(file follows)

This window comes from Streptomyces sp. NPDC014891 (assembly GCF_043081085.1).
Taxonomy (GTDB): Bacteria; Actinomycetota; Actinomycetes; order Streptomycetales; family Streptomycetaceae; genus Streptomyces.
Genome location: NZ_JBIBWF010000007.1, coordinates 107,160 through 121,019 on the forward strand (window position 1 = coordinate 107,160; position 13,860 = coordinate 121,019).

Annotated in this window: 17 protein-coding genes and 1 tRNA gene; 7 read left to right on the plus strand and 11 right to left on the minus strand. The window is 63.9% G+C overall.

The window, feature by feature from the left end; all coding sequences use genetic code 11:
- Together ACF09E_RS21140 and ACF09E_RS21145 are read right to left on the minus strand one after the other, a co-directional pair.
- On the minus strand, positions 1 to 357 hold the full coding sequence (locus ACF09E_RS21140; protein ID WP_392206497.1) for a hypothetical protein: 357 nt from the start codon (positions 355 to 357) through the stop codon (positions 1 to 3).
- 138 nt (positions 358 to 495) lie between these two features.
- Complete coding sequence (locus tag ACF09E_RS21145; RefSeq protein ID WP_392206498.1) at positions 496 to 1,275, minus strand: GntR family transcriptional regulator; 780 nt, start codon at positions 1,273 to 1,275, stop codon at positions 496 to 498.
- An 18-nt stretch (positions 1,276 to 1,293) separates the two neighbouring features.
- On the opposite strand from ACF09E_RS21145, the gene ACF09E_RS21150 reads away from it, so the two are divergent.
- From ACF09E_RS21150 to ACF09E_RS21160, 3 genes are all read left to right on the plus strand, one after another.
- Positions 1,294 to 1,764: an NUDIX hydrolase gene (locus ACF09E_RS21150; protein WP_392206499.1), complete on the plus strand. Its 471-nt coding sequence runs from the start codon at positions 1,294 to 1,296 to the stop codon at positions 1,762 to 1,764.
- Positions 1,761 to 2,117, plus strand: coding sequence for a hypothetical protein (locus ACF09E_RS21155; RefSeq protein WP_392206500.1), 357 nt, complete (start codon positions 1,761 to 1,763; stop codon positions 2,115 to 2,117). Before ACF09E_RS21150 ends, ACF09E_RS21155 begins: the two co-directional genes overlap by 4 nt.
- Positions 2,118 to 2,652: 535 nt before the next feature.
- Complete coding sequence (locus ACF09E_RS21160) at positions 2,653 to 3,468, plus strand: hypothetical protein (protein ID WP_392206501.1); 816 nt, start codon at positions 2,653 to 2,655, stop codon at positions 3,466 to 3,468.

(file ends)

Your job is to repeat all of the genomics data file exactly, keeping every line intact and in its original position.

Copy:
This window comes from Streptomyces sp. NPDC014891 (assembly GCF_043081085.1).
Taxonomy (GTDB): Bacteria; Actinomycetota; Actinomycetes; order Streptomycetales; family Streptomycetaceae; genus Streptomyces.
Genome location: NZ_JBIBWF010000007.1, coordinates 107,160 through 121,019 on the forward strand (window position 1 = coordinate 107,160; position 13,860 = coordinate 121,019).

Annotated in this window: 17 protein-coding genes and 1 tRNA gene; 7 read left to right on the plus strand and 11 right to left on the minus strand. The window is 63.9% G+C overall.

The window, feature by feature from the left end; all coding sequences use genetic code 11:
- Together ACF09E_RS21140 and ACF09E_RS21145 are read right to left on the minus strand one after the other, a co-directional pair.
- On the minus strand, positions 1 to 357 hold the full coding sequence (locus ACF09E_RS21140; protein ID WP_392206497.1) for a hypothetical protein: 357 nt from the start codon (positions 355 to 357) through the stop codon (positions 1 to 3).
- 138 nt (positions 358 to 495) lie between these two features.
- Complete coding sequence (locus tag ACF09E_RS21145; RefSeq protein ID WP_392206498.1) at positions 496 to 1,275, minus strand: GntR family transcriptional regulator; 780 nt, start codon at positions 1,273 to 1,275, stop codon at positions 496 to 498.
- An 18-nt stretch (positions 1,276 to 1,293) separates the two neighbouring features.
- On the opposite strand from ACF09E_RS21145, the gene ACF09E_RS21150 reads away from it, so the two are divergent.
- From ACF09E_RS21150 to ACF09E_RS21160, 3 genes are all read left to right on the plus strand, one after another.
- Positions 1,294 to 1,764: an NUDIX hydrolase gene (locus ACF09E_RS21150; protein WP_392206499.1), complete on the plus strand. Its 471-nt coding sequence runs from the start codon at positions 1,294 to 1,296 to the stop codon at positions 1,762 to 1,764.
- Positions 1,761 to 2,117, plus strand: coding sequence for a hypothetical protein (locus ACF09E_RS21155; RefSeq protein WP_392206500.1), 357 nt, complete (start codon positions 1,761 to 1,763; stop codon positions 2,115 to 2,117). Before ACF09E_RS21150 ends, ACF09E_RS21155 begins: the two co-directional genes overlap by 4 nt.
- Positions 2,118 to 2,652: 535 nt before the next feature.
- Complete coding sequence (locus ACF09E_RS21160) at positions 2,653 to 3,468, plus strand: hypothetical protein (protein ID WP_392206501.1); 816 nt, start codon at positions 2,653 to 2,655, stop codon at positions 3,466 to 3,468.